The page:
Weeds: Liverworts – Several species

categories: I-Po Weeds

revision date: 2024-06-22 08:13

  • Family: Various
  • Cycle:
  • Plant type: Bryophyte (mosses & liverworts)
Liverworts in pot.
Liverworts in pot
Photo by: J. Altland

Biology

Liverworts are low-growing, non-flowering relatives of mosses. They are typically small plants that grow prostrate on the ground. Lacking true roots, they are attached to the soil or other growing surface by rhizoids, which are colorless, hair-like structures. The green parts of some species may be a ribbon-like or wavy thallus, while other species may be lobed or even divided into two or three rows of “leaves.” Liverwort plants may be up to 1 inch wide and can grow to 10 inches in length under good conditions. Liverworts, like mosses, reproduce by spores rather than seeds. The spores are produced in tiny capsules which protrude from the upper surface of the thallus, splitting open to scatter the spores when they are mature. Some liverworts also reproduce asexually by structures called gemmae, which may be produced inside cup-like structures on the top surface of the thallus. Gemmae are often spread by splashing water. SPECIAL INFORMATION: Some liverworts are reported to have a spicy scent due to the volatile oils they produce. This scent may deter animals from eating them. Liverworts can become significant pests in container-grown plants and nursery stock.

Habitat

Liverworts thrive in moist, humid environments, but some species are also able to survive in drier sites. They usually occur on damp soils, rotting logs, stream banks, or other moist sites, but may also become a nuisance in landscapes. In the Pacific Northwest, liverworts are most likely to be a landscape problem from early fall to late spring, when they are favored by cool, damp weather conditions.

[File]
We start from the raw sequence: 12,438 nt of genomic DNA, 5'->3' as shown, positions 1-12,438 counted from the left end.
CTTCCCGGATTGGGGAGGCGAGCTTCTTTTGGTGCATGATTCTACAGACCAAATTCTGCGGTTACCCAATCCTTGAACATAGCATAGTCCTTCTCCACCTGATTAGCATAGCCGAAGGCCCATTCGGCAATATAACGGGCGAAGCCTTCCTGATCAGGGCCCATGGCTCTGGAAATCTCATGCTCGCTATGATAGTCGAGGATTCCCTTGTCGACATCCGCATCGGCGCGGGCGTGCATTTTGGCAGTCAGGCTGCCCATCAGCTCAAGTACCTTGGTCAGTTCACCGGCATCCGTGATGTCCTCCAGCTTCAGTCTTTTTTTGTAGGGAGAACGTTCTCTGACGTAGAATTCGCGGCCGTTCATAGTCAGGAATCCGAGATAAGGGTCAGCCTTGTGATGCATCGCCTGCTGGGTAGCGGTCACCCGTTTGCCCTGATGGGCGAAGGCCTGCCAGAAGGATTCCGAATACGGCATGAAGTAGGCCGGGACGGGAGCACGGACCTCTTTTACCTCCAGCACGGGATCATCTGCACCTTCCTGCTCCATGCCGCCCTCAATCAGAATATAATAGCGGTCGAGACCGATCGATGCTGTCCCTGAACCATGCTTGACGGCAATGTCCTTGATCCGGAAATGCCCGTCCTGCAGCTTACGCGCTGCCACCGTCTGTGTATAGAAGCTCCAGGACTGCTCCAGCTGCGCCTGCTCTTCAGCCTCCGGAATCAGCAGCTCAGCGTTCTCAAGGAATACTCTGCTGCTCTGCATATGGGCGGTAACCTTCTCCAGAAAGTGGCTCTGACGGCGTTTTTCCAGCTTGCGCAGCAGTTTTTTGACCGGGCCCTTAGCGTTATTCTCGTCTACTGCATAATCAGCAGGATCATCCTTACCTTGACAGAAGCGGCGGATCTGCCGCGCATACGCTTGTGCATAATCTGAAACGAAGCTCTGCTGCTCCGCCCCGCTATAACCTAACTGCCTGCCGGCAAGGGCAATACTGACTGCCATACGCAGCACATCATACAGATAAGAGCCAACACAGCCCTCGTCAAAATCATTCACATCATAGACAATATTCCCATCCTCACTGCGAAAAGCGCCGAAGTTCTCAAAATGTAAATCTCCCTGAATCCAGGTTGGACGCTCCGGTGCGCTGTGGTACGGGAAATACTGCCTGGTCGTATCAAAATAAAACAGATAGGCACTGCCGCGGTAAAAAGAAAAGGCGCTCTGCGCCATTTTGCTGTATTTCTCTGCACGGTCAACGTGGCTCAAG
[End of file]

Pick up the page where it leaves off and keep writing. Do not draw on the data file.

Management Options

Use Integrated Pest Management (IPM) for successful plant problem management.

Non-chemical Management

Select non-chemical management options as your first choice!

  • Weather plays a large role in control of liverworts. Hot, dry conditions will slow their growth.
  • Do not overwater. When possible, allow the soil surface to dry between waterings. Avoid overhead irrigation where liverworts are a problem.
  • Do not apply excess fertilizer, as liverworts thrive in high-nutrient environments.
  • Mulch problem areas with durable materials that drain well and dry quickly at the surface. Examples include coarsely crushed hazelnut shells, crushed oyster shells, or fabric-type weed barriers.

Chemical Management

IMPORTANT: Visit Home and Garden Fact Sheets for more information on using pesticides.

  • Apply according to label instructions.
  • NOTE: Some ingredients listed here are only available in combination.
  • Read the label carefully on combination products to make sure the product is suitable for your specific situation.

Landscape areas

  • potassium salts of fatty acids

Turf areas

  • iron HEDTA
  • potassium salts of fatty acids

Bare ground areas

  • potassium salts of fatty acids

Additional Images